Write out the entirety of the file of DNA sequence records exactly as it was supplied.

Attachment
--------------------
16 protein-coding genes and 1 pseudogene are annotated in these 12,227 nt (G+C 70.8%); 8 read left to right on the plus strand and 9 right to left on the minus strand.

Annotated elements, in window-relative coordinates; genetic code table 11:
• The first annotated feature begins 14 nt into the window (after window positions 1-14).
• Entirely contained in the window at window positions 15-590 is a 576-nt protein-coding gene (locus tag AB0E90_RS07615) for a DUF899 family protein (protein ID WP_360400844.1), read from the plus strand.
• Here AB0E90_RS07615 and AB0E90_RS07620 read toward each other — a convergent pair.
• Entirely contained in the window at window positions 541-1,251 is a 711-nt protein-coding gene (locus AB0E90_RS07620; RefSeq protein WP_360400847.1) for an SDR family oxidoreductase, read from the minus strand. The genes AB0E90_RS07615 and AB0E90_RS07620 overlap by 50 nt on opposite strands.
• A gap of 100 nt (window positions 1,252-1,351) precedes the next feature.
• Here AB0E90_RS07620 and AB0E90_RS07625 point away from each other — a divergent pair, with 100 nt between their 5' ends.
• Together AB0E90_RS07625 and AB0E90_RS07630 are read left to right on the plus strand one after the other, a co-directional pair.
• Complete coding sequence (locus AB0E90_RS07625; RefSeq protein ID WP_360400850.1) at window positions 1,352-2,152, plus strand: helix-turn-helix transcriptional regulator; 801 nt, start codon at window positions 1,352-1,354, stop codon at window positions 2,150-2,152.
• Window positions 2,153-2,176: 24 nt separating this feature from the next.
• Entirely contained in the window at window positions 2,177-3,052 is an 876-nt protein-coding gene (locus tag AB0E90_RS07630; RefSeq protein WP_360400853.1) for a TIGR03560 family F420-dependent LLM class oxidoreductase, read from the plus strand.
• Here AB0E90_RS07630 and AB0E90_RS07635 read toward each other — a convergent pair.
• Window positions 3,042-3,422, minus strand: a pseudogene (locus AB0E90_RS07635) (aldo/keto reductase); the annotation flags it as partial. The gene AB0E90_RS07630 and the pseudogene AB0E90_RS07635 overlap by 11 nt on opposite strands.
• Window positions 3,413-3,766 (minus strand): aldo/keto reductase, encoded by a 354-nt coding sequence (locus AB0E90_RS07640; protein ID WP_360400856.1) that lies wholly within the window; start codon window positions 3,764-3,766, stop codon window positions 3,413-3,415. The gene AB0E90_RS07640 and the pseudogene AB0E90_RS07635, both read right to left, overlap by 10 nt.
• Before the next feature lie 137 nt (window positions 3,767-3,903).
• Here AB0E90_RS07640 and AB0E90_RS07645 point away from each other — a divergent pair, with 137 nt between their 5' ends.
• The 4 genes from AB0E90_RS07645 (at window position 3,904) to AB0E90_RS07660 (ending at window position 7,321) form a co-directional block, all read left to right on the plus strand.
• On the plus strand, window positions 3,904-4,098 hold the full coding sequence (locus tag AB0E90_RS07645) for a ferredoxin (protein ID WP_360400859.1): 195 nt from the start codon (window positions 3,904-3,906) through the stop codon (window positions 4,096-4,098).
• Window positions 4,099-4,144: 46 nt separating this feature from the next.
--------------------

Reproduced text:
16 protein-coding genes and 1 pseudogene are annotated in these 12,227 nt (G+C 70.8%); 8 read left to right on the plus strand and 9 right to left on the minus strand.

Annotated elements, in window-relative coordinates; genetic code table 11:
• The first annotated feature begins 14 nt into the window (after window positions 1-14).
• Entirely contained in the window at window positions 15-590 is a 576-nt protein-coding gene (locus tag AB0E90_RS07615) for a DUF899 family protein (protein ID WP_360400844.1), read from the plus strand.
• Here AB0E90_RS07615 and AB0E90_RS07620 read toward each other — a convergent pair.
• Entirely contained in the window at window positions 541-1,251 is a 711-nt protein-coding gene (locus AB0E90_RS07620; RefSeq protein WP_360400847.1) for an SDR family oxidoreductase, read from the minus strand. The genes AB0E90_RS07615 and AB0E90_RS07620 overlap by 50 nt on opposite strands.
• A gap of 100 nt (window positions 1,252-1,351) precedes the next feature.
• Here AB0E90_RS07620 and AB0E90_RS07625 point away from each other — a divergent pair, with 100 nt between their 5' ends.
• Together AB0E90_RS07625 and AB0E90_RS07630 are read left to right on the plus strand one after the other, a co-directional pair.
• Complete coding sequence (locus AB0E90_RS07625; RefSeq protein ID WP_360400850.1) at window positions 1,352-2,152, plus strand: helix-turn-helix transcriptional regulator; 801 nt, start codon at window positions 1,352-1,354, stop codon at window positions 2,150-2,152.
• Window positions 2,153-2,176: 24 nt separating this feature from the next.
• Entirely contained in the window at window positions 2,177-3,052 is an 876-nt protein-coding gene (locus tag AB0E90_RS07630; RefSeq protein WP_360400853.1) for a TIGR03560 family F420-dependent LLM class oxidoreductase, read from the plus strand.
• Here AB0E90_RS07630 and AB0E90_RS07635 read toward each other — a convergent pair.
• Window positions 3,042-3,422, minus strand: a pseudogene (locus AB0E90_RS07635) (aldo/keto reductase); the annotation flags it as partial. The gene AB0E90_RS07630 and the pseudogene AB0E90_RS07635 overlap by 11 nt on opposite strands.
• Window positions 3,413-3,766 (minus strand): aldo/keto reductase, encoded by a 354-nt coding sequence (locus AB0E90_RS07640; protein ID WP_360400856.1) that lies wholly within the window; start codon window positions 3,764-3,766, stop codon window positions 3,413-3,415. The gene AB0E90_RS07640 and the pseudogene AB0E90_RS07635, both read right to left, overlap by 10 nt.
• Before the next feature lie 137 nt (window positions 3,767-3,903).
• Here AB0E90_RS07640 and AB0E90_RS07645 point away from each other — a divergent pair, with 137 nt between their 5' ends.
• The 4 genes from AB0E90_RS07645 (at window position 3,904) to AB0E90_RS07660 (ending at window position 7,321) form a co-directional block, all read left to right on the plus strand.
• On the plus strand, window positions 3,904-4,098 hold the full coding sequence (locus tag AB0E90_RS07645) for a ferredoxin (protein ID WP_360400859.1): 195 nt from the start codon (window positions 3,904-3,906) through the stop codon (window positions 4,096-4,098).
• Window positions 4,099-4,144: 46 nt separating this feature from the next.